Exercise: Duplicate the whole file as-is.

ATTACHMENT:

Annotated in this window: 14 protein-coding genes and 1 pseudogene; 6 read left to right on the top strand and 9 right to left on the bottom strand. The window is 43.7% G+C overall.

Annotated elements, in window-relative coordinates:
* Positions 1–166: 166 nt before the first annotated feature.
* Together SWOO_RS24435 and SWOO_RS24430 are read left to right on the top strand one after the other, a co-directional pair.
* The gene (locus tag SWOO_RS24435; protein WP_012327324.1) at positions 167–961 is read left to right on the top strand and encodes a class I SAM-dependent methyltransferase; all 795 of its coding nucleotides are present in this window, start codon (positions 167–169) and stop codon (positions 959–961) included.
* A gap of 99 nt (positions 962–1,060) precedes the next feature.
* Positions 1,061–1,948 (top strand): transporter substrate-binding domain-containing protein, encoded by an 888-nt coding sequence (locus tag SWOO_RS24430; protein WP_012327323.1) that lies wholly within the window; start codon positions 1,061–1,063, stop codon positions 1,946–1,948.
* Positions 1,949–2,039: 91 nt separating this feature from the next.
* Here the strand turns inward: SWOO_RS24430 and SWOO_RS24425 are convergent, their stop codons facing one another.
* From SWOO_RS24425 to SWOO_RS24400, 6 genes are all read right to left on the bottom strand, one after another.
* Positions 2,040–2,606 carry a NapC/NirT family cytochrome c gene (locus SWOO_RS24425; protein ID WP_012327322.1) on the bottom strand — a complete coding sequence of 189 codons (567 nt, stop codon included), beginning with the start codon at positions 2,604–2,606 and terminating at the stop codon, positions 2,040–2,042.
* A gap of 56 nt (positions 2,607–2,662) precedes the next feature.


Annotated in this window: 14 protein-coding genes and 1 pseudogene; 6 read left to right on the top strand and 9 right to left on the bottom strand. The window is 43.7% G+C overall.

Annotated elements, in window-relative coordinates:
* Positions 1–166: 166 nt before the first annotated feature.
* Together SWOO_RS24435 and SWOO_RS24430 are read left to right on the top strand one after the other, a co-directional pair.
* The gene (locus tag SWOO_RS24435; protein WP_012327324.1) at positions 167–961 is read left to right on the top strand and encodes a class I SAM-dependent methyltransferase; all 795 of its coding nucleotides are present in this window, start codon (positions 167–169) and stop codon (positions 959–961) included.
* A gap of 99 nt (positions 962–1,060) precedes the next feature.
* Positions 1,061–1,948 (top strand): transporter substrate-binding domain-containing protein, encoded by an 888-nt coding sequence (locus tag SWOO_RS24430; protein WP_012327323.1) that lies wholly within the window; start codon positions 1,061–1,063, stop codon positions 1,946–1,948.
* Positions 1,949–2,039: 91 nt separating this feature from the next.
* Here the strand turns inward: SWOO_RS24430 and SWOO_RS24425 are convergent, their stop codons facing one another.
* From SWOO_RS24425 to SWOO_RS24400, 6 genes are all read right to left on the bottom strand, one after another.
* Positions 2,040–2,606 carry a NapC/NirT family cytochrome c gene (locus SWOO_RS24425; protein ID WP_012327322.1) on the bottom strand — a complete coding sequence of 189 codons (567 nt, stop codon included), beginning with the start codon at positions 2,604–2,606 and terminating at the stop codon, positions 2,040–2,042.
* A gap of 56 nt (positions 2,607–2,662) precedes the next feature.